I’m hanging out with my very good friend Trey Xavier from the show “Gear Gods!” Today we’re talking about 7 ways to practice your instrument.

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This is a very common occurrence and recurring theme on the show: people don’t practice their instrument BEFORE they get into the studio!

They waste their time, my time and their money!

There’s more to it than just playing the song. So here are 7 tips we’ve put together to help you get better at your instrument and to get you ready for the studio!

7. Play your instrument, not video games.

This seems very obvious and simple, and it is! I love video games, however I’ve only played for MAYBE a couple of hours this year. I wanted to get good at YouTube, not playing video games.

6. Facebook is the enemy.

There has been so many times where I hop on to send someone a message and I get sucked in and end up wasting time! They designed the site to suck you in! Avoid it completely when practicing!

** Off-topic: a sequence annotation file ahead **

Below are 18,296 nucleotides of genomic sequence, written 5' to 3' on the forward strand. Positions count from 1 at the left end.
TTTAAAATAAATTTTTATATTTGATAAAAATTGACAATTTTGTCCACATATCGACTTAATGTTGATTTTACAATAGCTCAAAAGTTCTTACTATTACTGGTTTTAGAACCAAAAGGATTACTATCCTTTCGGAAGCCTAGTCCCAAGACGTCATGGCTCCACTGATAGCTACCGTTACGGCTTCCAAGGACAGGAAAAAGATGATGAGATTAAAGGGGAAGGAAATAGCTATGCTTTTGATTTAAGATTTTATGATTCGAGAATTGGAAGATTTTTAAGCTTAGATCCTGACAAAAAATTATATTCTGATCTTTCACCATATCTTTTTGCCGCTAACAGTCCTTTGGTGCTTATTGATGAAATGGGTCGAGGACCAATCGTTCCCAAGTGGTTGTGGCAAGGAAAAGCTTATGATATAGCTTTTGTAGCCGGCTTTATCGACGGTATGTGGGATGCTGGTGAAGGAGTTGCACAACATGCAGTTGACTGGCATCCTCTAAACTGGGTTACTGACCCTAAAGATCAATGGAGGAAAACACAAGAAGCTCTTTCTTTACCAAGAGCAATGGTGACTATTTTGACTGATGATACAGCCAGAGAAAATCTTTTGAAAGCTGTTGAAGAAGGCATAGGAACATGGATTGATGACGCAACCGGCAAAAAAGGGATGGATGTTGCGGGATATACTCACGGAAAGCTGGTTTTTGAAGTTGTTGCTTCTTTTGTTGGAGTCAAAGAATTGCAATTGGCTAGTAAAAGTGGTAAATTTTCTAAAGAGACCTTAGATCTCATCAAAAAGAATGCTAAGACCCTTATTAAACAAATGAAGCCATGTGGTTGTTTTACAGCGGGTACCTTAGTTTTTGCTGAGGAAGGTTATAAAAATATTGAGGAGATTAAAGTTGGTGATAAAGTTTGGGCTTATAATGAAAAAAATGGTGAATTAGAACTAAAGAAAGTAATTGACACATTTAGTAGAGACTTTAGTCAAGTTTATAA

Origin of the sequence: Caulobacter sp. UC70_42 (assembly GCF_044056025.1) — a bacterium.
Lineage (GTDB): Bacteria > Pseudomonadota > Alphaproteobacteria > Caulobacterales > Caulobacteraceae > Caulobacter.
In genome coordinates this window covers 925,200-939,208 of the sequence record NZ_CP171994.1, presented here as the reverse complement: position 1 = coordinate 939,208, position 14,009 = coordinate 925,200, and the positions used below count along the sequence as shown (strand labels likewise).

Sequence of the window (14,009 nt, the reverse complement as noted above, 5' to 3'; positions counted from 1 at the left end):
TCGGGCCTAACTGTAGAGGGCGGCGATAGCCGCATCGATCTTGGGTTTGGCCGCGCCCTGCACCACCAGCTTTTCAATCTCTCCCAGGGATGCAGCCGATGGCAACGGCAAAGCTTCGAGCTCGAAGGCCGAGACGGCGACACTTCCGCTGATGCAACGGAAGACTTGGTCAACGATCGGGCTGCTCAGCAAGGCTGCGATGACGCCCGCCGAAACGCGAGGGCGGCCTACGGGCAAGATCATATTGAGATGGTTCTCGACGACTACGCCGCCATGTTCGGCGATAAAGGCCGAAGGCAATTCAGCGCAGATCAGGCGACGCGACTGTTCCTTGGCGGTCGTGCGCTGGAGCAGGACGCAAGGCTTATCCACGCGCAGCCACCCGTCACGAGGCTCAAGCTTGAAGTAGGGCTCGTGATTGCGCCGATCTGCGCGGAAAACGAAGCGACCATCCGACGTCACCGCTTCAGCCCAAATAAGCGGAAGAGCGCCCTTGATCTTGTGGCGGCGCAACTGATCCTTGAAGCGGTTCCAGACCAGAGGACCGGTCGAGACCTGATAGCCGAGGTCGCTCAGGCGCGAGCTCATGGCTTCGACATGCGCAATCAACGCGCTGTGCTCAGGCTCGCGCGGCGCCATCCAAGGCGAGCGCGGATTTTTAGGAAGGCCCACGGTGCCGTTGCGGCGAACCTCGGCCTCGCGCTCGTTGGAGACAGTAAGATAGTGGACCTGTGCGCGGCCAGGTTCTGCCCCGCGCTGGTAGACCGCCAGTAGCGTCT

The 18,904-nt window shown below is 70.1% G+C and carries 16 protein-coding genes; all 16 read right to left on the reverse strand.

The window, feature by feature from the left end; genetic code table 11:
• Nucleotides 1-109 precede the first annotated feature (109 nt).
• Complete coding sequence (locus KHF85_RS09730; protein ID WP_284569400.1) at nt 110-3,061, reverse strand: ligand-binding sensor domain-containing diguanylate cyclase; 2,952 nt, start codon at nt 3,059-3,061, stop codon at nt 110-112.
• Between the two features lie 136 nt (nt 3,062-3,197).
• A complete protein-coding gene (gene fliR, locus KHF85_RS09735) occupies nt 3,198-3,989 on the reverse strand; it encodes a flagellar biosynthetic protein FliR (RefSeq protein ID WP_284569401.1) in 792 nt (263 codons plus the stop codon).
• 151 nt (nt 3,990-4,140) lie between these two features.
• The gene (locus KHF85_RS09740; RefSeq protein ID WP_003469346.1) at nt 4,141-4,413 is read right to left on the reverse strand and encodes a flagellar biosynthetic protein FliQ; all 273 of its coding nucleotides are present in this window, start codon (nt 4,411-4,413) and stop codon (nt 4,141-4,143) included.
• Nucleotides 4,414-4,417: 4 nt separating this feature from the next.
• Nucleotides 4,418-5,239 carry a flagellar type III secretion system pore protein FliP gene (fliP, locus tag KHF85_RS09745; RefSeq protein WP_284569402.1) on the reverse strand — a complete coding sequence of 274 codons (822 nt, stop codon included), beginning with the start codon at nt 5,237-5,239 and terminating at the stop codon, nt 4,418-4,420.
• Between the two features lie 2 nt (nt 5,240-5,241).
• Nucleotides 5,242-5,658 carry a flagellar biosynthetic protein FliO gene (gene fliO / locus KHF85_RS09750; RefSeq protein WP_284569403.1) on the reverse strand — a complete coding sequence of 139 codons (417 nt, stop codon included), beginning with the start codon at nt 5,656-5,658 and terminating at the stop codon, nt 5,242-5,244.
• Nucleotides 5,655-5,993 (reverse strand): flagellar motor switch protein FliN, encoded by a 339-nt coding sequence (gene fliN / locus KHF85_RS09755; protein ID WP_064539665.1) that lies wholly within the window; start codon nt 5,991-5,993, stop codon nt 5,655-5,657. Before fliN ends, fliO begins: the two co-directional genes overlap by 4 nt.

5. Practice with a metronome

We’re going to treat this like a video game. You don’t get to the next level (next BPM) until you can play it perfectly 3 times in a row at whatever speed you’re playing it at. You need to be self disciplined. You can’t just say “Oh yeah, that’s pretty good” and move to a faster BPM.

4. Learn the whole song

How many of you know the first few notes to Smoke On The Water? Exactly! This is a very common occurrence with Guitar players especially. We just learn “the riff” to the song!

3. Practice with the best

Find your favorite record and learn the whole thing!

2. Prioritize what needs the most work

Practice is there so you can improve… not so you can reinforce stuff that you already know how to play. It’s a common mistake to play stuff that feels good because you already know how to play it- you’re going to come out of your practice session no better than when you went in! Work on your biggest weakness first or the thing you’re trying to nail! Do that at the start of your practice.

1. Record yourself

This is the best way to get honest feedback about your playing. Trey says “I don’t feel like I got tight at a rhythm player until I recorded myself in Pro Tools (you can use any DAW) and you can see the grid, and you can see where each hit is that you did in relation to the bar line. If you’re early, if you’re late, if you’re dead on. It feels really good to get it dead on!”